While shooting digital may be the prevailing trend for everything from micro-budget indies to blockbuster tentpole releases like “Skyfall,” it was never an option for “Lincoln,” as far as director Steven Spielberg and cinematographer Janusz Kaminski were concerned.
“This movie needed to be made on film because that’s how we make movies,” says the Polish-born Kaminski, who has shot every movie for Spielberg since 1993, winning Oscars for that year’s “Schindler’s List” and 1998’s “Saving Private Ryan.” “As long as film emulsion is being made, we will make it with film emulsion.”
For “Lincoln,” Kaminski used a high-speed film with visible grain for the interiors, and a less grainy film stock for the exteriors evoking the cold crisp air of the film’s winter setting.
“I just like how grain emulsion looks,” Kaminski says. “I’m not too crazy about grainless images.”
But the high level of grain in “Lincoln” had a higher aesthetic purpose, which was put into sharp relief when Kaminski showed production designer Rick Carter a shot demonstrating what the film would have looked like had it been shot digitally.
“If you’re working on a period piece, digital image has clarity to the point of almost distraction,” says Carter, who has worked with Spielberg on seven previous films, including 2011’s World War I drama “War Horse.”
“The Civil War era was the first photographic era, the first presidency in America recorded by cameras,” Carter says, so we think of the period as having a “grainy black and white sensibility. While we didn’t go black and white, the very clear imagery would have distracted from your submersion into that period.”
Carter says the brightness and clarity of digital would have also clashed with the dark reality of those war years, both visually and emotionally.
While people in the Civil War era didn’t live in a black and white world, their environment was a gritty one. “There was no pavement so there was a lot of dirt and dust, as well as coal smoke,” says Carter, who earned an Oscar for his work on the digitally shot “Avatar.” “So this is a pretty monochromatic period to be evoking, especially those three months in the winter when the film is set. And after four years of Civil War, the toll on the people and the places is so horrendous.”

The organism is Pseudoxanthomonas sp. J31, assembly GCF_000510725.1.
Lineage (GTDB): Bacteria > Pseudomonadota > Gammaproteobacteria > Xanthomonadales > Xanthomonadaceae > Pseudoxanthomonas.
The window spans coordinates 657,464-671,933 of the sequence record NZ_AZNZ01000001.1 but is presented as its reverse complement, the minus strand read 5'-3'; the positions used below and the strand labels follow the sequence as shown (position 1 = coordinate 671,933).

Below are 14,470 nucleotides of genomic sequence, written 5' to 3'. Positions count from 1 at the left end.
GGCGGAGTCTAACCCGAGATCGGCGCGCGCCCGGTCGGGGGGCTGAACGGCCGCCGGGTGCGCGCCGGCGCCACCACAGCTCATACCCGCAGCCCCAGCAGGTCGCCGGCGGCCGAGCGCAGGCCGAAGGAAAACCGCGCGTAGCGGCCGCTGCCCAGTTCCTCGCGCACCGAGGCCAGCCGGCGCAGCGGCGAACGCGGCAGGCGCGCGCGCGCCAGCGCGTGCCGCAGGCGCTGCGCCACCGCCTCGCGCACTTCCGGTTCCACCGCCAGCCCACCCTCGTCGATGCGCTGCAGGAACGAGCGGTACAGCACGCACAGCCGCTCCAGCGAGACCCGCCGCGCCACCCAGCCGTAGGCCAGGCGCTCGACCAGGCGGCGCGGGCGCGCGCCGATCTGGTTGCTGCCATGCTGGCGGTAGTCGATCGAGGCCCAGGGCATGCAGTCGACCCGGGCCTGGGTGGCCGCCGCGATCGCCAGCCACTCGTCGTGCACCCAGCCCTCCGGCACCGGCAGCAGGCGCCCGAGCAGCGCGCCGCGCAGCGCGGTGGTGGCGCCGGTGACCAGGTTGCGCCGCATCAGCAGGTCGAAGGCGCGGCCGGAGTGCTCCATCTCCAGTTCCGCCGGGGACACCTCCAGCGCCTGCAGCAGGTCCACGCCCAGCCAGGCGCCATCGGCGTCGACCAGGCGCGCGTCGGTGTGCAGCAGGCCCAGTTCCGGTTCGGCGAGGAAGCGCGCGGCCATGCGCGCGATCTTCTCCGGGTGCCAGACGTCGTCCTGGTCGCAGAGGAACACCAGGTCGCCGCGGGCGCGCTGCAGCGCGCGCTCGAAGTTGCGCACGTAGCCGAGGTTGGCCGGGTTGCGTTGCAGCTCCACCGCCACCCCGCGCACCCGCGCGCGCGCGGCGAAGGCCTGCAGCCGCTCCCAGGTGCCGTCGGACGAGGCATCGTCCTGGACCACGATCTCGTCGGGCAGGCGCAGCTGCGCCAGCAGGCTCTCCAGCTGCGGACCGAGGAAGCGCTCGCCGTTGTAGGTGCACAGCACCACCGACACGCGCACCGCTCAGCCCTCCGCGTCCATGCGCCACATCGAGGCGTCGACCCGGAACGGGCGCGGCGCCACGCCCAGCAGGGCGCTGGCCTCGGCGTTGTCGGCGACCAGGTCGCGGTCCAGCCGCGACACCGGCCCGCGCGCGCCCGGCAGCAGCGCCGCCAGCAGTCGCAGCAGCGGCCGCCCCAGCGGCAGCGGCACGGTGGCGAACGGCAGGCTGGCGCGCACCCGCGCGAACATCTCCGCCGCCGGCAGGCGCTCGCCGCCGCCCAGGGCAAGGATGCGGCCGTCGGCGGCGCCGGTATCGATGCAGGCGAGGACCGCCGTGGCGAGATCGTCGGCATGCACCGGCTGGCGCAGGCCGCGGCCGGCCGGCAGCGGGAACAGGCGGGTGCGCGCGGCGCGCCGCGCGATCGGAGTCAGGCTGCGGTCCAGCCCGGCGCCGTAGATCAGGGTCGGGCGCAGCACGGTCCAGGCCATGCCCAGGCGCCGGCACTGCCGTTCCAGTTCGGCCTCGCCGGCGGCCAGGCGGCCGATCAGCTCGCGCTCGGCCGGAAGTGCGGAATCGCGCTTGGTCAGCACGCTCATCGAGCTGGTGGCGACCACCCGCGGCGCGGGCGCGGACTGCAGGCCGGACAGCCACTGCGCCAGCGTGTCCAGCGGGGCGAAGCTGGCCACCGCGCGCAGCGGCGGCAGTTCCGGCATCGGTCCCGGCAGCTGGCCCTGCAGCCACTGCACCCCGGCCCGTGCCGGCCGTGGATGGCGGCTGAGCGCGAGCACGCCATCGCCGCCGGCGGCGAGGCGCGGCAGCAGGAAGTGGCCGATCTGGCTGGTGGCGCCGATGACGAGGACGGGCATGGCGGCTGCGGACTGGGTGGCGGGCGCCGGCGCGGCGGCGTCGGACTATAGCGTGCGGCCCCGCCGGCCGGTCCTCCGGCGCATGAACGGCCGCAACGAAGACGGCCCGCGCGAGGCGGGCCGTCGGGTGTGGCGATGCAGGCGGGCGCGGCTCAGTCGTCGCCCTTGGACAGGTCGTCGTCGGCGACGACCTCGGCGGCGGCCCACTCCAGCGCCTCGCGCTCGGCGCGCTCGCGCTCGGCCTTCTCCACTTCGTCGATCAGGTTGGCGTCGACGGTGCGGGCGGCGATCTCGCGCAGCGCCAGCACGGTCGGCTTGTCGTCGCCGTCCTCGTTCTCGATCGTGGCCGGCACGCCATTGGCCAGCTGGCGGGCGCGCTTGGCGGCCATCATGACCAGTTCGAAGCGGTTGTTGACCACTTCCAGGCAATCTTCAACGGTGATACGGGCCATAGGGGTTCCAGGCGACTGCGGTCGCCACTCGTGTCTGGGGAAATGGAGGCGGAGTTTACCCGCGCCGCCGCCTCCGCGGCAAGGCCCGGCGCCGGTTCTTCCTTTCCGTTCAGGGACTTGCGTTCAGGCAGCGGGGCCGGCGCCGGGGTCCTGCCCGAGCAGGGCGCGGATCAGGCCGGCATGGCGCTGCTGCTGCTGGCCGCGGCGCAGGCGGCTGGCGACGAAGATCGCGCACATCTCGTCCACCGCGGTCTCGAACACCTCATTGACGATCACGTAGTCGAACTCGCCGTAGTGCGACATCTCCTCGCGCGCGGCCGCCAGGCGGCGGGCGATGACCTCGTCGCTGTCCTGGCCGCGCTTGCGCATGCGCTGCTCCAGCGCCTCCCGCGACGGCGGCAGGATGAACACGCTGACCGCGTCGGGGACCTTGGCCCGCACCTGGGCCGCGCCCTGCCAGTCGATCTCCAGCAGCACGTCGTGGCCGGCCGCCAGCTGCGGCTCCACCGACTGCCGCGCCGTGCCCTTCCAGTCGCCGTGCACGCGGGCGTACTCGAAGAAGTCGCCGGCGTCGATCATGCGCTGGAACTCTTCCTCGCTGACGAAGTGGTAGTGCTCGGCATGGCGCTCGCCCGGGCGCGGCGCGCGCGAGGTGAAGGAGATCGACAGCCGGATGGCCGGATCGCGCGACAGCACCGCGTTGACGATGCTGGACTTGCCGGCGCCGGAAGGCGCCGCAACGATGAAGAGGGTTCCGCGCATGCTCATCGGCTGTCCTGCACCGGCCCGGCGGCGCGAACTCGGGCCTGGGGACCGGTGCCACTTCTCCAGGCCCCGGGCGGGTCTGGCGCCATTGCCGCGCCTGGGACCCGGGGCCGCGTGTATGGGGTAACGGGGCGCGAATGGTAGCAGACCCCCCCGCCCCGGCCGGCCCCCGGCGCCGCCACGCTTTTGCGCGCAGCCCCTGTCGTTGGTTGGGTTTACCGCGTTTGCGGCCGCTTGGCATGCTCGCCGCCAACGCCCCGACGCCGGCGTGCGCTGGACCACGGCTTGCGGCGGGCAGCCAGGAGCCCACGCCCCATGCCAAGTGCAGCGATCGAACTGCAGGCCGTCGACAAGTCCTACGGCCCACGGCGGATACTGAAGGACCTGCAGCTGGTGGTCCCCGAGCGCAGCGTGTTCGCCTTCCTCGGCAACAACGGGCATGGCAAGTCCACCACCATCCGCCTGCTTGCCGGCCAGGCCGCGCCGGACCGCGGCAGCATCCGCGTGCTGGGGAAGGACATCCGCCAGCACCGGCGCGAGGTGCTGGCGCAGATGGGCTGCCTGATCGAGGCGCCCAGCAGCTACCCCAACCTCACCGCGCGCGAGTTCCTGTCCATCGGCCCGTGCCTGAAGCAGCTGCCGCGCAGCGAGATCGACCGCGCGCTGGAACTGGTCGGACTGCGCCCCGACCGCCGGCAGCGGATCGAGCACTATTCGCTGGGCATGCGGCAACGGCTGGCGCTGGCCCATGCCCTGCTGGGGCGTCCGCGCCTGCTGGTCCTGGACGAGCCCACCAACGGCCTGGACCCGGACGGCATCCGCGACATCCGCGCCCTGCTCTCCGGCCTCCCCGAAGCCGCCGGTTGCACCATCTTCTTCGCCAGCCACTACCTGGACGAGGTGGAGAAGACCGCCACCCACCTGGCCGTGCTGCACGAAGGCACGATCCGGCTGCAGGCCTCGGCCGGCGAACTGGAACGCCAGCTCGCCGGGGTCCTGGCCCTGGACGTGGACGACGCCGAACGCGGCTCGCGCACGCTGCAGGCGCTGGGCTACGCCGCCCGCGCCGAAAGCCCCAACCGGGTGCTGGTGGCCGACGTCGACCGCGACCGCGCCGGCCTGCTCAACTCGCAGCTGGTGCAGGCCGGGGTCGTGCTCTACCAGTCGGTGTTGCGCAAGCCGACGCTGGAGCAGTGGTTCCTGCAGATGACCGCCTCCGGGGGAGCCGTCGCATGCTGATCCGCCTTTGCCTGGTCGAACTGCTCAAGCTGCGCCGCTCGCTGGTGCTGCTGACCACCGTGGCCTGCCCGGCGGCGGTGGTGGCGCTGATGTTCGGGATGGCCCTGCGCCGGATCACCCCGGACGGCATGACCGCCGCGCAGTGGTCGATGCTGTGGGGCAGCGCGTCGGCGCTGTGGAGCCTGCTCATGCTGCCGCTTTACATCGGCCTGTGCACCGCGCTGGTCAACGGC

Carter and Kaminski worked together to make sure the colors and the tones in the background stayed relatively consistent, ensuring that elements didn’t pop out as too light or recede into darkness.
“For instance, when I started painting the trim in the White House, (Kaminski) asked if I would tone it down so it would balance with the (darker) wallpaper,” Carter says. “Even the maps that we had on the walls were all toned down. That’s something you could still do in digital, but I think you’d have even more problems, because it would tend to heighten the contrast, and the amount of post-production that would have been required to degrade it or make it more atmospheric would have been more difficult to achieve.”
Such post-production tweaking is “great when you’re creating a landscape from Mars or you’re turning people into 18-foot aliens,” says makeup designer Lois Burwell, but not an a more intimate period movie like “Lincoln.”
Nonetheless, Burwell faced other challenges during production: the film’s 35mm film stock added too much magenta to the skin tones. “It wasn’t apparent on the set but it did bounce out when you looked at the rushes,” says Burwell, an Oscar winner for “Braveheart” who worked with Spielberg four times previously. “The best thing to do is to remove as much magenta from the skin tones (with the makeup) as you possibly can.”
The end result of all these artistic efforts is a film that strikingly captures a dark era in U.S. history that gave re-birth to the nation.
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